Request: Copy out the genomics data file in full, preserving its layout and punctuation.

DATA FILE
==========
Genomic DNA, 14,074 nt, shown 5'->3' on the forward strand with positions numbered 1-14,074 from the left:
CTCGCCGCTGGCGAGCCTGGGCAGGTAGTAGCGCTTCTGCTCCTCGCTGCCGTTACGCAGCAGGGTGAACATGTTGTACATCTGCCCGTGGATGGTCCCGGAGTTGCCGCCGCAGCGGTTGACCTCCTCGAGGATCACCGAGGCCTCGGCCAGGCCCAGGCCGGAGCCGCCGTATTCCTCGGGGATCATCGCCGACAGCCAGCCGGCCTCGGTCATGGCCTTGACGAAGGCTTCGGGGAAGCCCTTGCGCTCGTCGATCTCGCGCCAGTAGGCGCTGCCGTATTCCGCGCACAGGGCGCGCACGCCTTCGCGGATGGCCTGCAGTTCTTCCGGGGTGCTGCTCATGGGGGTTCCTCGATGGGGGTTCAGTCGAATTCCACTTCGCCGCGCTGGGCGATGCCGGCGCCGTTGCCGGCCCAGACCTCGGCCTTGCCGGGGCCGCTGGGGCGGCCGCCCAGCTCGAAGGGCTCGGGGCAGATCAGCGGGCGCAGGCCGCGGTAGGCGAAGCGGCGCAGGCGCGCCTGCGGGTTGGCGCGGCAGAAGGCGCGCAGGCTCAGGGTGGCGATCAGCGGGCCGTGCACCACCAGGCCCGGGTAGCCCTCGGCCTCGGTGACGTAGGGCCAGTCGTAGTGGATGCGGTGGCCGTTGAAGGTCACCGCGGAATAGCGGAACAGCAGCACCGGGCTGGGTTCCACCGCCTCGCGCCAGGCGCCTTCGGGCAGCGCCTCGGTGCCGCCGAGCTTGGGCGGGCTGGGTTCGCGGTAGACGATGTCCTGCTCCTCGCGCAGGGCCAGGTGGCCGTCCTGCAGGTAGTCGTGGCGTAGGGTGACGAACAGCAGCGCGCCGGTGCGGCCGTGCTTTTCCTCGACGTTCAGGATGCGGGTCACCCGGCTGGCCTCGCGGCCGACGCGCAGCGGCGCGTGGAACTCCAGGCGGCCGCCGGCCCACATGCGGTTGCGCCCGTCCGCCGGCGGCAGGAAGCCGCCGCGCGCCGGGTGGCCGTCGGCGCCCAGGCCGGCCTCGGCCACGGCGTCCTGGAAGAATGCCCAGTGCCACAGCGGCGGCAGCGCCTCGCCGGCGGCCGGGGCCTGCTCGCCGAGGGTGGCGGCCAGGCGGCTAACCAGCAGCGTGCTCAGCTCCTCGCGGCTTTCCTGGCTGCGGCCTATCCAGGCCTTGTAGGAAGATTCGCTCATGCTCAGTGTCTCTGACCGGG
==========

Genomic DNA, 14,074 nt, shown 5'->3' on the forward strand with positions numbered 1-14,074 from the left:
CTCGCCGCTGGCGAGCCTGGGCAGGTAGTAGCGCTTCTGCTCCTCGCTGCCGTTACGCAGCAGGGTGAACATGTTGTACATCTGCCCGTGGATGGTCCCGGAGTTGCCGCCGCAGCGGTTGACCTCCTCGAGGATCACCGAGGCCTCGGCCAGGCCCAGGCCGGAGCCGCCGTATTCCTCGGGGATCATCGCCGACAGCCAGCCGGCCTCGGTCATGGCCTTGACGAAGGCTTCGGGGAAGCCCTTGCGCTCGTCGATCTCGCGCCAGTAGGCGCTGCCGTATTCCGCGCACAGGGCGCGCACGCCTTCGCGGATGGCCTGCAGTTCTTCCGGGGTGCTGCTCATGGGGGTTCCTCGATGGGGGTTCAGTCGAATTCCACTTCGCCGCGCTGGGCGATGCCGGCGCCGTTGCCGGCCCAGACCTCGGCCTTGCCGGGGCCGCTGGGGCGGCCGCCCAGCTCGAAGGGCTCGGGGCAGATCAGCGGGCGCAGGCCGCGGTAGGCGAAGCGGCGCAGGCGCGCCTGCGGGTTGGCGCGGCAGAAGGCGCGCAGGCTCAGGGTGGCGATCAGCGGGCCGTGCACCACCAGGCCCGGGTAGCCCTCGGCCTCGGTGACGTAGGGCCAGTCGTAGTGGATGCGGTGGCCGTTGAAGGTCACCGCGGAATAGCGGAACAGCAGCACCGGGCTGGGTTCCACCGCCTCGCGCCAGGCGCCTTCGGGCAGCGCCTCGGTGCCGCCGAGCTTGGGCGGGCTGGGTTCGCGGTAGACGATGTCCTGCTCCTCGCGCAGGGCCAGGTGGCCGTCCTGCAGGTAGTCGTGGCGTAGGGTGACGAACAGCAGCGCGCCGGTGCGGCCGTGCTTTTCCTCGACGTTCAGGATGCGGGTCACCCGGCTGGCCTCGCGGCCGACGCGCAGCGGCGCGTGGAACTCCAGGCGGCCGCCGGCCCACATGCGGTTGCGCCCGTCCGCCGGCGGCAGGAAGCCGCCGCGCGCCGGGTGGCCGTCGGCGCCCAGGCCGGCCTCGGCCACGGCGTCCTGGAAGAATGCCCAGTGCCACAGCGGCGGCAGCGCCTCGCCGGCGGCCGGGGCCTGCTCGCCGAGGGTGGCGGCCAGGCGGCTAACCAGCAGCGTGCTCAGCTCCTCGCGGCTTTCCTGGCTGCGGCCTATCCAGGCCTTGTAGGAAGATTCGCTCATGCTCAGTGTCTCTGACCGGG